10. Dec 14, 2005

### JesseM

Yeah, check out http://math.ucr.edu/home/baez/physics/Relativity/SR/rocket.html [Broken], it shows the travel times to different destinations (as measured by someone onboard the ship) if you accelerate at 1G for the first half of the trip, then decelerate at 1G for the second half:

nearest star (4.3 ly) - 3.6 years
Vega (27 ly) - 6.6 years
Center of our galaxy (30,000 ly) - 20 years
Andromeda galaxy (2,000,000 ly) - 28 years
anywhere, but see next paragraph (n ly) - 1.94 arccosh (n/1.94 + 1) years

(the next paragraph says 'For distances bigger than about a thousand million light years, the formulas given here are inadequate because the universe is expanding. General Relativity would have to be used to work out those cases.')

Last edited by a moderator: May 2, 2017
11. Dec 14, 2005

### tribdog

I guess I need to go to ALFa Centari.

12. Dec 14, 2005

### Staff: Mentor

I would hope they'd be polite enough to offer a tow...

13. Dec 14, 2005

### dicerandom

Heh... "But it's only 5 light years out of our way, it would be rude not to help!"

14. Dec 15, 2005

### Crazy8s

You would also need to find some way for your body to survive the increased inertia in all of it's atoms, as well as all of the atoms in the ship you were on.

15. Dec 15, 2005

### Ich

No. You never ever feel anything of time dilation, length contraction or mass increase. That's what SR is all about.

16. Dec 15, 2005

### Wishbone

Wait I used to know a lil about SR, but now I am confused, if you are travelling to a star 5 light years away, does that mean to an outside observer at rest, it will take 5 years for them to see you reach your destination, it actually wont take you that long, right?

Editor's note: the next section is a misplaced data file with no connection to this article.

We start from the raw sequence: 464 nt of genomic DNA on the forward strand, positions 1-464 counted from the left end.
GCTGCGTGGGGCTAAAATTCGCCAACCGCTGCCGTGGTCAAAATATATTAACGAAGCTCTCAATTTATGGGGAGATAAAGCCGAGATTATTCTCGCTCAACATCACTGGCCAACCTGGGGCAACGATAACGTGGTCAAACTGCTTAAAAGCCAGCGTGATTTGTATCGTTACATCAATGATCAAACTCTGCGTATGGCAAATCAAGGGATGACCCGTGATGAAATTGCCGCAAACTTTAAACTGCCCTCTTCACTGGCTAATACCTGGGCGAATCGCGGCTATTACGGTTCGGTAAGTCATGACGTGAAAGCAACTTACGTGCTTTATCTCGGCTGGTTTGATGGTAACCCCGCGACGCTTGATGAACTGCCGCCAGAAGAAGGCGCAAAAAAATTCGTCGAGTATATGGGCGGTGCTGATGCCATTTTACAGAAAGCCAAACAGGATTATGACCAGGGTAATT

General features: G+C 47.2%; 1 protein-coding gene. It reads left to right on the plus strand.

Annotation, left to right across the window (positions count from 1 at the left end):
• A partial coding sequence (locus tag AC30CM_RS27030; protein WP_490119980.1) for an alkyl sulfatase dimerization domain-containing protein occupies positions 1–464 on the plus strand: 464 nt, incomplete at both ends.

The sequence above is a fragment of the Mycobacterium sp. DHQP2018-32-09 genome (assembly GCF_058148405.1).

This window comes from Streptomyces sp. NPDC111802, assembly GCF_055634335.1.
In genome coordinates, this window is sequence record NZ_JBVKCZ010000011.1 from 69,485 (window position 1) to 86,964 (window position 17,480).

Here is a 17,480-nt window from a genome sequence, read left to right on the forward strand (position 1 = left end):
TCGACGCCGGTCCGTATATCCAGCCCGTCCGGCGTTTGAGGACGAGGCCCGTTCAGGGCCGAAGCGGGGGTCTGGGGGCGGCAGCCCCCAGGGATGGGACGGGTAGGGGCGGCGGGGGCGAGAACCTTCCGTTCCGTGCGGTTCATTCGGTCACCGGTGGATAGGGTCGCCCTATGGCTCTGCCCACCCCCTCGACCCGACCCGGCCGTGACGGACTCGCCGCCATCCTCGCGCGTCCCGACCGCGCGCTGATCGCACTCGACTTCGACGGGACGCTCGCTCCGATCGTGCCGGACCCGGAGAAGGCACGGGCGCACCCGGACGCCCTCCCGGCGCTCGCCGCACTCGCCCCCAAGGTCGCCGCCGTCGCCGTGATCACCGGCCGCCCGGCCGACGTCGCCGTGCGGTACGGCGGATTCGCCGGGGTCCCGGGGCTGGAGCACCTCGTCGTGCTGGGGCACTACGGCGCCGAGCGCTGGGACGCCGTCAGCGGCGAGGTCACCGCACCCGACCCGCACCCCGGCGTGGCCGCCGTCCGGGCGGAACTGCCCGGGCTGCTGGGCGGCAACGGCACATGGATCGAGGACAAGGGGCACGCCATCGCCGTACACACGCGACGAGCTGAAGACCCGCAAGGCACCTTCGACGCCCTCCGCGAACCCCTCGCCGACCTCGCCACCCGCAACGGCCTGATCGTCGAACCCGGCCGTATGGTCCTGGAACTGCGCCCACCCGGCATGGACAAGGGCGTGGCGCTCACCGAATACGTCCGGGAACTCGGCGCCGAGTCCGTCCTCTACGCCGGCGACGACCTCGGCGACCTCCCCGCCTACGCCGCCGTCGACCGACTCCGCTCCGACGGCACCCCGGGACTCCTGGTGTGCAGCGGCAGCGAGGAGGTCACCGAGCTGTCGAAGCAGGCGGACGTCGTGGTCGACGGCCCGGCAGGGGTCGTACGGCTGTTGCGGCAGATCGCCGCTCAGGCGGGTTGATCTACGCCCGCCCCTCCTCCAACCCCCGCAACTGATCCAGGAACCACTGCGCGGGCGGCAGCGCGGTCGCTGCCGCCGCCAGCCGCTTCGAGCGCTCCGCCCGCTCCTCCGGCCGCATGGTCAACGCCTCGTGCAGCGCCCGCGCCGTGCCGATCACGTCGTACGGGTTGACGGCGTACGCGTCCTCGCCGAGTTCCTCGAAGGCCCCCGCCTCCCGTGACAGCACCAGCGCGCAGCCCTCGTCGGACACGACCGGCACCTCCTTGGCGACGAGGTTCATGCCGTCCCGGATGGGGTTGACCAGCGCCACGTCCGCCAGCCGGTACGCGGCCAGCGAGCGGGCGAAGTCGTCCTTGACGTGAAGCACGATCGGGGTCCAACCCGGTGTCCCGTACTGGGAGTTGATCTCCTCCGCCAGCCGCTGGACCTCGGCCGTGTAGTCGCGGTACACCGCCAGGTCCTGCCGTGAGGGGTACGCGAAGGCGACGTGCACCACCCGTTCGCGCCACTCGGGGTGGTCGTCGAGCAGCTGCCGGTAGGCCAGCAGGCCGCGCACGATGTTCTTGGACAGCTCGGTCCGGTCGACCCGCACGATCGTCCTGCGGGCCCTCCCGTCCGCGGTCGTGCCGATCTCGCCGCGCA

17. Dec 16, 2005

### JesseM

An outside observer will see it take more than 5 years because they will see you travelling at less than the speed of light. For you the time can be less than 5 years (if you are moving fast enough--your velocity would have to be over $$(\sqrt{2}/2)*c$$), because you see the distance from the earth to the star Lorentz-contracted to less than 5 light years, so even though you see the star approaching you at less than the speed of light, you can still make it there in under 5 years.

18. Dec 16, 2005

### dicerandom

A light year is simply a measurement of distance, it is the distance that light travels in a year. So saying that a star is 5 light years away means that it takes 5 years for the light from that star to reach us.

Think of it this way: To an observer standing at rest here on Earth, it takes a photon five years traveling at c to reach that star. Anyone who is in a ship will take longer than that to reach the star, since they must travel slower than c. The closer they get to c, the closer to five years it takes them to get to the star as observed in the Earth's frame. Simmilarly, the closer that the ship's velocity gets to c the less and less time it takes to reach the star in the ship's frame, this will be asymptotic to 0 as the velocity approaches c.